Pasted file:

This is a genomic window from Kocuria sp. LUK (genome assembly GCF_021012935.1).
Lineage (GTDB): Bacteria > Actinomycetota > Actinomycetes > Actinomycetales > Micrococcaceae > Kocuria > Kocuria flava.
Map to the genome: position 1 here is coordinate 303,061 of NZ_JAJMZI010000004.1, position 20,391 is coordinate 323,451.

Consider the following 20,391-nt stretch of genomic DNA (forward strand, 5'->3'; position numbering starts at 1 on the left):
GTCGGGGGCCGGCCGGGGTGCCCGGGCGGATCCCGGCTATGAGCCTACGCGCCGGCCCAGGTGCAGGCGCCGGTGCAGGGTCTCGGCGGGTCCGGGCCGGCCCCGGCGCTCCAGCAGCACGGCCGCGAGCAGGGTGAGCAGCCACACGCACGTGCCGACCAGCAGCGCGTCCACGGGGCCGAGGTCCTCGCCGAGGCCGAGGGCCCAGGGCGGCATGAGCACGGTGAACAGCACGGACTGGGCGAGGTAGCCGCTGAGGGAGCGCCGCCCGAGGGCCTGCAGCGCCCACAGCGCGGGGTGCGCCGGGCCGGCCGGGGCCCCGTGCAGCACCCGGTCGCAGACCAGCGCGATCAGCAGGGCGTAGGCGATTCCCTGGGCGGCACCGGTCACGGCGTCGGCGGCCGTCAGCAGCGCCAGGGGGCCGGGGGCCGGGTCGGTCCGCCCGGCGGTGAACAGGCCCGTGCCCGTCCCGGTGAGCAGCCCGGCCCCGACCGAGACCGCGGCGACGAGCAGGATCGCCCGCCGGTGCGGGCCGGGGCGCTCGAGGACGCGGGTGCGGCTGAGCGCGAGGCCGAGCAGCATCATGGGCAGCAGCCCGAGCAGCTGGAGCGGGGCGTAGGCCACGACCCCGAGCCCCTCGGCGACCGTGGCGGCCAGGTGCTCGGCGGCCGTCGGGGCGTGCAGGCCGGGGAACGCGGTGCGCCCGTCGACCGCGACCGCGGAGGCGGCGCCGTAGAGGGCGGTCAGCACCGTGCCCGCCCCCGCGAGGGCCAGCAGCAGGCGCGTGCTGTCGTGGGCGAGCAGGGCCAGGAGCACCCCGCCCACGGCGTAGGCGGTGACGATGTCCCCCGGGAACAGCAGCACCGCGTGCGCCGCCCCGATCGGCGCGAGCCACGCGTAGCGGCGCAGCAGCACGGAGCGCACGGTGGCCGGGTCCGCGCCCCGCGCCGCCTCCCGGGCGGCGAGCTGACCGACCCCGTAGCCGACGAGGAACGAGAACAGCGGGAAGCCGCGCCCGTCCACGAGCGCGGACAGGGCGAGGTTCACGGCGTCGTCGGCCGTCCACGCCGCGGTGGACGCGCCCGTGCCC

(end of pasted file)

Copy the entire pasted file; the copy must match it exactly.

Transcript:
This is a genomic window from Kocuria sp. LUK (genome assembly GCF_021012935.1).
Lineage (GTDB): Bacteria > Actinomycetota > Actinomycetes > Actinomycetales > Micrococcaceae > Kocuria > Kocuria flava.
Map to the genome: position 1 here is coordinate 303,061 of NZ_JAJMZI010000004.1, position 20,391 is coordinate 323,451.

Consider the following 20,391-nt stretch of genomic DNA (forward strand, 5'->3'; position numbering starts at 1 on the left):
GTCGGGGGCCGGCCGGGGTGCCCGGGCGGATCCCGGCTATGAGCCTACGCGCCGGCCCAGGTGCAGGCGCCGGTGCAGGGTCTCGGCGGGTCCGGGCCGGCCCCGGCGCTCCAGCAGCACGGCCGCGAGCAGGGTGAGCAGCCACACGCACGTGCCGACCAGCAGCGCGTCCACGGGGCCGAGGTCCTCGCCGAGGCCGAGGGCCCAGGGCGGCATGAGCACGGTGAACAGCACGGACTGGGCGAGGTAGCCGCTGAGGGAGCGCCGCCCGAGGGCCTGCAGCGCCCACAGCGCGGGGTGCGCCGGGCCGGCCGGGGCCCCGTGCAGCACCCGGTCGCAGACCAGCGCGATCAGCAGGGCGTAGGCGATTCCCTGGGCGGCACCGGTCACGGCGTCGGCGGCCGTCAGCAGCGCCAGGGGGCCGGGGGCCGGGTCGGTCCGCCCGGCGGTGAACAGGCCCGTGCCCGTCCCGGTGAGCAGCCCGGCCCCGACCGAGACCGCGGCGACGAGCAGGATCGCCCGCCGGTGCGGGCCGGGGCGCTCGAGGACGCGGGTGCGGCTGAGCGCGAGGCCGAGCAGCATCATGGGCAGCAGCCCGAGCAGCTGGAGCGGGGCGTAGGCCACGACCCCGAGCCCCTCGGCGACCGTGGCGGCCAGGTGCTCGGCGGCCGTCGGGGCGTGCAGGCCGGGGAACGCGGTGCGCCCGTCGACCGCGACCGCGGAGGCGGCGCCGTAGAGGGCGGTCAGCACCGTGCCCGCCCCCGCGAGGGCCAGCAGCAGGCGCGTGCTGTCGTGGGCGAGCAGGGCCAGGAGCACCCCGCCCACGGCGTAGGCGGTGACGATGTCCCCCGGGAACAGCAGCACCGCGTGCGCCGCCCCGATCGGCGCGAGCCACGCGTAGCGGCGCAGCAGCACGGAGCGCACGGTGGCCGGGTCCGCGCCCCGCGCCGCCTCCCGGGCGGCGAGCTGACCGACCCCGTAGCCGACGAGGAACGAGAACAGCGGGAAGCCGCGCCCGTCCACGAGCGCGGACAGGGCGAGGTTCACGGCGTCGTCGGCCGTCCACGCCGCGGTGGACGCGCCCGTGCCC